We all live in a world where we have tasks to complete and responsibilities to uphold. At home, at work, in the street, in public places — everywhere we go, we have to abide to certain rules and regulations. We call it law and order, control and regulations. We call ourselves civilized because we follow rules we set upon ourselves.
And it so happens that these rules and regulations are aplenty, and as a consequence we get to prioritize our needs, our tasks based on the rules that we insist on. For instance, I have a task to complete by the end of the day. It’s office work, urgent and my job depends on it. On the other hand, my wife is pregnant and we’re expecting the baby any day now. To cap the situation, my boss is out of town, and wouldn’t know even if I put off the task ’til tomorrow. I just pinged my boss, affirming that I’d finish the job when my phone rings — it’s my wife.
According to the “rules” I should stick to morals, which is to finish the job. Because a) my wife didn’t sound distressed. Yet. And b) my mom’s at home taking care of my wife. It’s understandable if I go home a little late.
But when I weigh my priorities, my wife and child are my life. My job just feeds my stomach, but my family feeds my soul.
In that moment of urge, I drop my work — no one would know anyway — and head home. The baby doesn’t come for another 36 hours. But I was there, with my family, supporting my wife. And that meant the whole world to me.
Which is all nice and emotional.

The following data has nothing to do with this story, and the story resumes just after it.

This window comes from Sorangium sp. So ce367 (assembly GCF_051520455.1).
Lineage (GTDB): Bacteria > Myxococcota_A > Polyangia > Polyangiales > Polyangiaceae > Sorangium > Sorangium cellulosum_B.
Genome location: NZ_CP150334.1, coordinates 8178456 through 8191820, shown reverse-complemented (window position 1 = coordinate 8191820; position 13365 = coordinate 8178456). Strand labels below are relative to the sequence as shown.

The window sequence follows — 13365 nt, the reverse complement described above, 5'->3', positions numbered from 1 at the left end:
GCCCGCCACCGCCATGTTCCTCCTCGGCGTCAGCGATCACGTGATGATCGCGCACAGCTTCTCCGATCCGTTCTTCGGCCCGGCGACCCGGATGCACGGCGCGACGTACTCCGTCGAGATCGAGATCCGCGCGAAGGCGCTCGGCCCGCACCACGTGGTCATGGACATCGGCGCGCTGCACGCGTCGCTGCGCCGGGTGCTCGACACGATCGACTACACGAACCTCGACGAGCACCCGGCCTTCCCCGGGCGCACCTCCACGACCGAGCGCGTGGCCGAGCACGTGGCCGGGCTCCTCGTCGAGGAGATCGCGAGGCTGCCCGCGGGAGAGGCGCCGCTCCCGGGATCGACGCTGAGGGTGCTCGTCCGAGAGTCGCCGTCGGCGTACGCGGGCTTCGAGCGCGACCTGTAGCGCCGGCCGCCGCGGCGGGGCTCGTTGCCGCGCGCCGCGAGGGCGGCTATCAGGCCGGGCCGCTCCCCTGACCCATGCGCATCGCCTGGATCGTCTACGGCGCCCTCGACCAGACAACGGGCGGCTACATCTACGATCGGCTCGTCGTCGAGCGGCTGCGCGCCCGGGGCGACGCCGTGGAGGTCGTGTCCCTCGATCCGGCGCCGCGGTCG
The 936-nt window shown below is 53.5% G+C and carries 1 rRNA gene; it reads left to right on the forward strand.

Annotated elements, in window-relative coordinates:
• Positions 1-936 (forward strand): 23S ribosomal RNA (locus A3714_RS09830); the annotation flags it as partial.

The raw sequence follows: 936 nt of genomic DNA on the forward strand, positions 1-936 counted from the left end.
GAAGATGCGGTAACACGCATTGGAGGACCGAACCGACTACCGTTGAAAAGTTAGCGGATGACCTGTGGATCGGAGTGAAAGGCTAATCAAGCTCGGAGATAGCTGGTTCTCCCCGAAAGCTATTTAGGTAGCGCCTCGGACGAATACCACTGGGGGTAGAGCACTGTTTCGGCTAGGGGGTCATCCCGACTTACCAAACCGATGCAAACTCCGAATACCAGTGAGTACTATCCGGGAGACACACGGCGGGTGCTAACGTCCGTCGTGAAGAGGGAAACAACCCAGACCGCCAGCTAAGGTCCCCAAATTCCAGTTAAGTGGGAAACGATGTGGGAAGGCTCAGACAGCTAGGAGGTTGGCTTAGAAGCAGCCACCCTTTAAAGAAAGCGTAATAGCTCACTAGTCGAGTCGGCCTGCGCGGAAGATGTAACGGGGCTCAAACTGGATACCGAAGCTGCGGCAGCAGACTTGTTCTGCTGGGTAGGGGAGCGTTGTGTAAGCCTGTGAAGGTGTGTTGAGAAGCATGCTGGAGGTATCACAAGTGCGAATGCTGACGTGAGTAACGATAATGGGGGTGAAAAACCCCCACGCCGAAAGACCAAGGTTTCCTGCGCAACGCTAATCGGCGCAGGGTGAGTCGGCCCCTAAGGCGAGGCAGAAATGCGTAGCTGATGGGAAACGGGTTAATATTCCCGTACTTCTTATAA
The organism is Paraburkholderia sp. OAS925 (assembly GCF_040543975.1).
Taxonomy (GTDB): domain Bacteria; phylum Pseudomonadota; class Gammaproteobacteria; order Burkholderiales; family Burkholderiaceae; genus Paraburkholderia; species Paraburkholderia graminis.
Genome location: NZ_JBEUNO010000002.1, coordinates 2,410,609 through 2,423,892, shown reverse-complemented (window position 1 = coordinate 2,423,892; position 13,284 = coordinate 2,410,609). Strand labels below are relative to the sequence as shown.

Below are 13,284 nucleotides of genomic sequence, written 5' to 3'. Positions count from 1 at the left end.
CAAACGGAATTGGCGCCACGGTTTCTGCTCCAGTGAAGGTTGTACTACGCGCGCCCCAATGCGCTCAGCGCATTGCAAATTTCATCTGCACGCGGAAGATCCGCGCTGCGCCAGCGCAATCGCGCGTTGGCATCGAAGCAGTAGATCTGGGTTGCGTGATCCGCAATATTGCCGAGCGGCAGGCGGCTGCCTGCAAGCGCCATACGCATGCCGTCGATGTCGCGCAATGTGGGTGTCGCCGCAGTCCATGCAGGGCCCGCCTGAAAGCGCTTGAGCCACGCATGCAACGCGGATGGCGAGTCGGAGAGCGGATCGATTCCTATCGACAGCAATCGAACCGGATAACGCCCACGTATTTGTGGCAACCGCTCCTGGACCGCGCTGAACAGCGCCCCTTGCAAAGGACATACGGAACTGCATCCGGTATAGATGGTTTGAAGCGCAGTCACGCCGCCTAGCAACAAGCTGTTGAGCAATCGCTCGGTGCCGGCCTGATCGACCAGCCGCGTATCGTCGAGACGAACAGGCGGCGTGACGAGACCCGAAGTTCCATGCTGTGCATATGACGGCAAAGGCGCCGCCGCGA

Now what happens to my boss? He was expecting a reply tonight, and I wasn’t there. He called me, and I didn’t pick up. I knew he would be furious with me. He must’ve tried to contact me online, offline and through my colleagues. And all he would’ve got was an ignoring bastard.
Did I have a choice? Could I have told him how important it was for me to be with my family? Sure I could have, but he wouldn’t have understood. Because his children are grown ups, he was a widower, and had nothing to home to.
His work was his life. And he wouldn’t understand when someone else insisted that their work wasn’t their life.
And so, I ignored him. But I couldn’t ignore my job; I checked in on work from my mobile phone from the hospital cafeteria. My boss had left messages and mails. All he wanted was a response. And all I wanted was my wife to remain strong.
I spoke to a few of my colleagues, asked them to cover for me. They said they would, but I know they wouldn’t hold under pressure — they have families too.
The truth is, my job is vital. I’ll lose everything if I lose my job. I am well aware of it. I have no back up plans. But my family was important too. I was torn between the two, until I decided to choose my family. And now to defend my choice, I have to run away from the truth that keeps threatening my next rise and paycheck.
Don’t we all do that sometimes? Run away from the truth hoping that ignoring it might somehow make it go away?
*Fiction. Really. Replace the ‘family’ with movie marathon, and that sounds more like me.